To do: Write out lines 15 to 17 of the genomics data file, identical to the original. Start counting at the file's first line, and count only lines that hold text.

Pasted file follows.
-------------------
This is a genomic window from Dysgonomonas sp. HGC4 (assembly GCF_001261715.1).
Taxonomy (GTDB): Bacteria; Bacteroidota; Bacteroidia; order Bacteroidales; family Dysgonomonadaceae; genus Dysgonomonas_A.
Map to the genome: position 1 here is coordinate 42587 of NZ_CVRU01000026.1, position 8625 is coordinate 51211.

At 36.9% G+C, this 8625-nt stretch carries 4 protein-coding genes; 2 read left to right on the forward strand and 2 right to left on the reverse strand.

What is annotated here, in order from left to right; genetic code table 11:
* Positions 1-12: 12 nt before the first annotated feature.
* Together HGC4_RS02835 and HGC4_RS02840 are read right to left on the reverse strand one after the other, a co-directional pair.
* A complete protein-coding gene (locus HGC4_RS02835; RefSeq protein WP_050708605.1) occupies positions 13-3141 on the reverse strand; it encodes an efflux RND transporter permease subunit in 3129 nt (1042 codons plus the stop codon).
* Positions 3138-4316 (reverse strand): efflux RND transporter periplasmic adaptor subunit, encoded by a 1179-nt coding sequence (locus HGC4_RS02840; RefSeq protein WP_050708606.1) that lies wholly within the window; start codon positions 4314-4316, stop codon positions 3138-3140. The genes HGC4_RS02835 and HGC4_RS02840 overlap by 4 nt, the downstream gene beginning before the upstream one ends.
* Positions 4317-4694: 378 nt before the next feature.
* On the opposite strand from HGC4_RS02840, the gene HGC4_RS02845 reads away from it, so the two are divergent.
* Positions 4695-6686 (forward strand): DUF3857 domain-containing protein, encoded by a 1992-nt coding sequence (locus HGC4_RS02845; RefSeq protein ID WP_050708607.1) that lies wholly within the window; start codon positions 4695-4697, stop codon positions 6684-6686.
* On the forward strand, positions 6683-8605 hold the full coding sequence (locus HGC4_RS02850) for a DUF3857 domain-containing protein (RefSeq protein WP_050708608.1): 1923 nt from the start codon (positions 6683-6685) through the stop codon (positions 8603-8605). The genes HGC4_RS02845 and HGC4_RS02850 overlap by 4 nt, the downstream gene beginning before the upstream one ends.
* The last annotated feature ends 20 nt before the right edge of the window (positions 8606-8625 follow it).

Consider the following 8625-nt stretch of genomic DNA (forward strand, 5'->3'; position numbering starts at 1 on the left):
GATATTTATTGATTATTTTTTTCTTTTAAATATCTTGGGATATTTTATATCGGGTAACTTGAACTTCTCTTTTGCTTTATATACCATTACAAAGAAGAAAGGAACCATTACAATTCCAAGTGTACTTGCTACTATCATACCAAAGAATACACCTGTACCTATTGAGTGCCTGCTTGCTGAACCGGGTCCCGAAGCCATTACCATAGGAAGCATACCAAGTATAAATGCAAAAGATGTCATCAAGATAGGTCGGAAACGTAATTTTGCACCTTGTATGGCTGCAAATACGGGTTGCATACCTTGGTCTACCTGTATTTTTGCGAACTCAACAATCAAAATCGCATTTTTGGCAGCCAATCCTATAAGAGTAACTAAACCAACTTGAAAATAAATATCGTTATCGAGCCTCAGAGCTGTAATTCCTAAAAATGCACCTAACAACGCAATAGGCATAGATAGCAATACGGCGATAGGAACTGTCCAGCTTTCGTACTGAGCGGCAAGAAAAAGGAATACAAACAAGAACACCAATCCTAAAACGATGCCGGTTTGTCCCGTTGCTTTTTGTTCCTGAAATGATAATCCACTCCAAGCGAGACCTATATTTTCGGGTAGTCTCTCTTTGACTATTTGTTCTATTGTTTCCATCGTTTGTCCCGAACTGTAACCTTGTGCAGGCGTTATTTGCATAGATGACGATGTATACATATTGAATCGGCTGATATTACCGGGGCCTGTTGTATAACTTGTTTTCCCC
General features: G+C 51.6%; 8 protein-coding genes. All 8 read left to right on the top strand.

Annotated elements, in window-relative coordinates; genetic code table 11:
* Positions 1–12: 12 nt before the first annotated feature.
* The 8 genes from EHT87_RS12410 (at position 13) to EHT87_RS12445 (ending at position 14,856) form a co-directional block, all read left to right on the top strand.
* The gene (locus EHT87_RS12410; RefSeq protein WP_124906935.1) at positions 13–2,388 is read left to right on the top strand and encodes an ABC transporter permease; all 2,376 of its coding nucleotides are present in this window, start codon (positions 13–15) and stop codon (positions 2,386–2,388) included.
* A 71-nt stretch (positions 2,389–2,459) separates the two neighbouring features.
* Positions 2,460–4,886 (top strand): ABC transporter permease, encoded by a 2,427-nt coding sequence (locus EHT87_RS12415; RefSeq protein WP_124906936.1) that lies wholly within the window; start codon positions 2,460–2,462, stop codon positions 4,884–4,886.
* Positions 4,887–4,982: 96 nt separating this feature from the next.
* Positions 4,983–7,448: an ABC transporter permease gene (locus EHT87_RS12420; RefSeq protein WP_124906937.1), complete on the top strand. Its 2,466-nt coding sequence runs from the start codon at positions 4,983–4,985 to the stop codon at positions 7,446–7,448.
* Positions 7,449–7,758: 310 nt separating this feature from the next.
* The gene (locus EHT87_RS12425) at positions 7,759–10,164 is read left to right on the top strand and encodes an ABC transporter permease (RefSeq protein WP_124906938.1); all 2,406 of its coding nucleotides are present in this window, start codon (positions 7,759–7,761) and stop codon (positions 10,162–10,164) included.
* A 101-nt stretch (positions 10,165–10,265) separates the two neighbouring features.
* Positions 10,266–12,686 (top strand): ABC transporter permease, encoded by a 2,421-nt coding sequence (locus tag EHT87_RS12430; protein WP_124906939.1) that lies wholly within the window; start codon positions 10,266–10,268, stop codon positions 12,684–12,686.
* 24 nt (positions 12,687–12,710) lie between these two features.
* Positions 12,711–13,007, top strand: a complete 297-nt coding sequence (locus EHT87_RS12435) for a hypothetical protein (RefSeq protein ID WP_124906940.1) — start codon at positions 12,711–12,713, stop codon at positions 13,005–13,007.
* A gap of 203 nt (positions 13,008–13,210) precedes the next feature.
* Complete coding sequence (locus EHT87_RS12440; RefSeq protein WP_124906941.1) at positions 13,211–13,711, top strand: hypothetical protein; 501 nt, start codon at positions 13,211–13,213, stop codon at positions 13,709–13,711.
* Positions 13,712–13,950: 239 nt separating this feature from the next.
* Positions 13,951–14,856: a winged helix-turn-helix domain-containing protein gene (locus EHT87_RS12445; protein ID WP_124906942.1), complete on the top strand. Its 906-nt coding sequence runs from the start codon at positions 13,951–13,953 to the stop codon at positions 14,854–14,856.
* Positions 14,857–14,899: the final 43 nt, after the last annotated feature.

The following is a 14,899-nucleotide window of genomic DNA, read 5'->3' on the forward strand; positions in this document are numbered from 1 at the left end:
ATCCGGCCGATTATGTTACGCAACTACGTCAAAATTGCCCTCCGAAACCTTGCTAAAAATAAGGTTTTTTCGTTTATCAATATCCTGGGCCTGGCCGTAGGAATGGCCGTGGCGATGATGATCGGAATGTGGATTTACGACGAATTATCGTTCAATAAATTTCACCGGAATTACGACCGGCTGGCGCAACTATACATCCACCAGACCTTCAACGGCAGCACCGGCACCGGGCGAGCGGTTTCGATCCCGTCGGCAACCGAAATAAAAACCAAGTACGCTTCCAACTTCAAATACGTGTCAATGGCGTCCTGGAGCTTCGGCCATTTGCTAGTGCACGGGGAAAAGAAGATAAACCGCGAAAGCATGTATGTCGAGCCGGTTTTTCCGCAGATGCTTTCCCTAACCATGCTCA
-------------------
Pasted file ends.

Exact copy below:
Consider the following 8625-nt stretch of genomic DNA (forward strand, 5'->3'; position numbering starts at 1 on the left):
GATATTTATTGATTATTTTTTTCTTTTAAATATCTTGGGATATTTTATATCGGGTAACTTGAACTTCTCTTTTGCTTTATATACCATTACAAAGAAGAAAGGAACCATTACAATTCCAAGTGTACTTGCTACTATCATACCAAAGAATACACCTGTACCTATTGAGTGCCTGCTTGCTGAACCGGGTCCCGAAGCCATTACCATAGGAAGCATACCAAGTATAAATGCAAAAGATGTCATCAAGATAGGTCGGAAACGTAATTTTGCACCTTGTATGGCTGCAAATACGGGTTGCATACCTTGGTCTACCTGTATTTTTGCGAACTCAACAATCAAAATCGCATTTTTGGCAGCCAATCCTATAAGAGTAACTAAACCAACTTGAAAATAAATATCGTTATCGAGCCTCAGAGCTGTAATTCCTAAAAATGCACCTAACAACGCAATAGGCATAGATAGCAATACGGCGATAGGAACTGTCCAGCTTTCGTACTGAGCGGCAAGAAAAAGGAATACAAACAAGAACACCAATCCTAAAACGATGCCGGTTTGTCCCGTTGCTTTTTGTTCCTGAAATGATAATCCACTCCAAGCGAGACCTATATTTTCGGGTAGTCTCTCTTTGACTATTTGTTCTATTGTTTCCATCGTTTGTCCCGAACTGTAACCTTGTGCAGGCGTTATTTGCATAGATGACGATGTATACATATTGAATCGGCTGATATTACCGGGGCCTGTTGTATAACTTGTTTTCCCC
General features: G+C 51.6%; 8 protein-coding genes. All 8 read left to right on the top strand.